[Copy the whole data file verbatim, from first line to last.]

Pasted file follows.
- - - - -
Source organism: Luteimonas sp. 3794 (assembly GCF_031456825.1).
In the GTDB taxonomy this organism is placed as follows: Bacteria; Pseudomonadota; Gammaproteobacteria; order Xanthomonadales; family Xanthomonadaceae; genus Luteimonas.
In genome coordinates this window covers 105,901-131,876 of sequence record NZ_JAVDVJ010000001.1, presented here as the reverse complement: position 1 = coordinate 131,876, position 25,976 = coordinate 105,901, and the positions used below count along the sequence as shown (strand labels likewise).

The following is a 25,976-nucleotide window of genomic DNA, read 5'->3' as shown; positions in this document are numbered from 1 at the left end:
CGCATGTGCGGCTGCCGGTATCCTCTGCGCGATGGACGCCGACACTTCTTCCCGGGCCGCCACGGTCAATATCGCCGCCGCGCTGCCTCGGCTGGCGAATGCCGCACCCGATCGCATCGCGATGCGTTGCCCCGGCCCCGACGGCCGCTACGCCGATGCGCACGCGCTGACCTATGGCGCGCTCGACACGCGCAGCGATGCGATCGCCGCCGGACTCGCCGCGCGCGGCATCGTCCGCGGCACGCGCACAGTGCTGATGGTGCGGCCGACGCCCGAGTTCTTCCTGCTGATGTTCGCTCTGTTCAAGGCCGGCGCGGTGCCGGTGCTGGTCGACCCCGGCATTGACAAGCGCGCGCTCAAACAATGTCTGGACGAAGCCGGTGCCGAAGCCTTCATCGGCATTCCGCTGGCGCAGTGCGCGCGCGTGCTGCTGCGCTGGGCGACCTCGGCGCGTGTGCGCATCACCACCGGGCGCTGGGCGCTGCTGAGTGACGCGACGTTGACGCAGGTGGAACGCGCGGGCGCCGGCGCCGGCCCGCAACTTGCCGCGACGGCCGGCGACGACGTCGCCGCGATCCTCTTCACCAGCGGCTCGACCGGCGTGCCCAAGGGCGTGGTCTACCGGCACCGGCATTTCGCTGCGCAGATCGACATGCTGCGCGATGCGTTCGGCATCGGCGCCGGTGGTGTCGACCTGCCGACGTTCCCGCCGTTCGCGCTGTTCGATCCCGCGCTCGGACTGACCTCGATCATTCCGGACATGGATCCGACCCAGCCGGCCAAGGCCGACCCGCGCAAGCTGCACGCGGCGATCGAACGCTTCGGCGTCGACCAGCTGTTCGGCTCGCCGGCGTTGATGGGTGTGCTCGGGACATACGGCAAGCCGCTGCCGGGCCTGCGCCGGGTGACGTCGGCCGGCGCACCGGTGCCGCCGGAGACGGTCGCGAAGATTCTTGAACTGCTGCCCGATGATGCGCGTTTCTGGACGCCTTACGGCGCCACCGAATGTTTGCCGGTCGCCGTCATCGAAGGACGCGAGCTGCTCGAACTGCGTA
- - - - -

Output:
Source organism: Luteimonas sp. 3794 (assembly GCF_031456825.1).
In the GTDB taxonomy this organism is placed as follows: Bacteria; Pseudomonadota; Gammaproteobacteria; order Xanthomonadales; family Xanthomonadaceae; genus Luteimonas.
In genome coordinates this window covers 105,901-131,876 of sequence record NZ_JAVDVJ010000001.1, presented here as the reverse complement: position 1 = coordinate 131,876, position 25,976 = coordinate 105,901, and the positions used below count along the sequence as shown (strand labels likewise).

The following is a 25,976-nucleotide window of genomic DNA, read 5'->3' as shown; positions in this document are numbered from 1 at the left end:
CGCATGTGCGGCTGCCGGTATCCTCTGCGCGATGGACGCCGACACTTCTTCCCGGGCCGCCACGGTCAATATCGCCGCCGCGCTGCCTCGGCTGGCGAATGCCGCACCCGATCGCATCGCGATGCGTTGCCCCGGCCCCGACGGCCGCTACGCCGATGCGCACGCGCTGACCTATGGCGCGCTCGACACGCGCAGCGATGCGATCGCCGCCGGACTCGCCGCGCGCGGCATCGTCCGCGGCACGCGCACAGTGCTGATGGTGCGGCCGACGCCCGAGTTCTTCCTGCTGATGTTCGCTCTGTTCAAGGCCGGCGCGGTGCCGGTGCTGGTCGACCCCGGCATTGACAAGCGCGCGCTCAAACAATGTCTGGACGAAGCCGGTGCCGAAGCCTTCATCGGCATTCCGCTGGCGCAGTGCGCGCGCGTGCTGCTGCGCTGGGCGACCTCGGCGCGTGTGCGCATCACCACCGGGCGCTGGGCGCTGCTGAGTGACGCGACGTTGACGCAGGTGGAACGCGCGGGCGCCGGCGCCGGCCCGCAACTTGCCGCGACGGCCGGCGACGACGTCGCCGCGATCCTCTTCACCAGCGGCTCGACCGGCGTGCCCAAGGGCGTGGTCTACCGGCACCGGCATTTCGCTGCGCAGATCGACATGCTGCGCGATGCGTTCGGCATCGGCGCCGGTGGTGTCGACCTGCCGACGTTCCCGCCGTTCGCGCTGTTCGATCCCGCGCTCGGACTGACCTCGATCATTCCGGACATGGATCCGACCCAGCCGGCCAAGGCCGACCCGCGCAAGCTGCACGCGGCGATCGAACGCTTCGGCGTCGACCAGCTGTTCGGCTCGCCGGCGTTGATGGGTGTGCTCGGGACATACGGCAAGCCGCTGCCGGGCCTGCGCCGGGTGACGTCGGCCGGCGCACCGGTGCCGCCGGAGACGGTCGCGAAGATTCTTGAACTGCTGCCCGATGATGCGCGTTTCTGGACGCCTTACGGCGCCACCGAATGTTTGCCGGTCGCCGTCATCGAAGGACGCGAGCTGCTCGAACTGCGTA